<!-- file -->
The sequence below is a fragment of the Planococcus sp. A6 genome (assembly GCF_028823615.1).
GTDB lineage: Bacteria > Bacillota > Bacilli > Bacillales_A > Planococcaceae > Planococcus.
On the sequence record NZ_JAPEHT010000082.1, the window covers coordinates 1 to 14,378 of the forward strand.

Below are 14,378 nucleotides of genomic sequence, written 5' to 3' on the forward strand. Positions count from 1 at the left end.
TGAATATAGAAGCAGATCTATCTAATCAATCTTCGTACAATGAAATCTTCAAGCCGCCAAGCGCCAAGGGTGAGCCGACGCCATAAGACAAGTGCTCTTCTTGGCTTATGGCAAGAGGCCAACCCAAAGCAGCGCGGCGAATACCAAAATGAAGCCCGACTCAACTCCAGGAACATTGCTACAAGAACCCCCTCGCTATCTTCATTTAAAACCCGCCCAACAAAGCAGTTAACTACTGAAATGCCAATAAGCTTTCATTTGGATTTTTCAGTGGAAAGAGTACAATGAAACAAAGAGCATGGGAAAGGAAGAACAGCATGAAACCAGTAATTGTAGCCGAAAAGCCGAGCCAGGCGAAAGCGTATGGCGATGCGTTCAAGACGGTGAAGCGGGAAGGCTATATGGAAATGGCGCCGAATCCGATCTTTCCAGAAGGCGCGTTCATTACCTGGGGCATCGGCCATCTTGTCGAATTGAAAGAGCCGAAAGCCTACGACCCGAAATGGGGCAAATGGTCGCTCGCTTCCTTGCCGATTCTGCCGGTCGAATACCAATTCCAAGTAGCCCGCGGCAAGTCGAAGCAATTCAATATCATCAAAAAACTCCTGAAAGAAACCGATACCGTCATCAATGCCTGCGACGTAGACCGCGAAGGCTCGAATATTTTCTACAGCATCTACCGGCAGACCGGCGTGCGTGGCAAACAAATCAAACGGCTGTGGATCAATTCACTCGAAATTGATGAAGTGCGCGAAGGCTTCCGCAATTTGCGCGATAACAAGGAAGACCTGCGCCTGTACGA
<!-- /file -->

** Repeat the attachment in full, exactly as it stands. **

The sequence below is a fragment of the Planococcus sp. A6 genome (assembly GCF_028823615.1).
GTDB lineage: Bacteria > Bacillota > Bacilli > Bacillales_A > Planococcaceae > Planococcus.
On the sequence record NZ_JAPEHT010000082.1, the window covers coordinates 1 to 14,378 of the forward strand.

Below are 14,378 nucleotides of genomic sequence, written 5' to 3' on the forward strand. Positions count from 1 at the left end.
TGAATATAGAAGCAGATCTATCTAATCAATCTTCGTACAATGAAATCTTCAAGCCGCCAAGCGCCAAGGGTGAGCCGACGCCATAAGACAAGTGCTCTTCTTGGCTTATGGCAAGAGGCCAACCCAAAGCAGCGCGGCGAATACCAAAATGAAGCCCGACTCAACTCCAGGAACATTGCTACAAGAACCCCCTCGCTATCTTCATTTAAAACCCGCCCAACAAAGCAGTTAACTACTGAAATGCCAATAAGCTTTCATTTGGATTTTTCAGTGGAAAGAGTACAATGAAACAAAGAGCATGGGAAAGGAAGAACAGCATGAAACCAGTAATTGTAGCCGAAAAGCCGAGCCAGGCGAAAGCGTATGGCGATGCGTTCAAGACGGTGAAGCGGGAAGGCTATATGGAAATGGCGCCGAATCCGATCTTTCCAGAAGGCGCGTTCATTACCTGGGGCATCGGCCATCTTGTCGAATTGAAAGAGCCGAAAGCCTACGACCCGAAATGGGGCAAATGGTCGCTCGCTTCCTTGCCGATTCTGCCGGTCGAATACCAATTCCAAGTAGCCCGCGGCAAGTCGAAGCAATTCAATATCATCAAAAAACTCCTGAAAGAAACCGATACCGTCATCAATGCCTGCGACGTAGACCGCGAAGGCTCGAATATTTTCTACAGCATCTACCGGCAGACCGGCGTGCGTGGCAAACAAATCAAACGGCTGTGGATCAATTCACTCGAAATTGATGAAGTGCGCGAAGGCTTCCGCAATTTGCGCGATAACAAGGAAGACCTGCGCCTGTACGA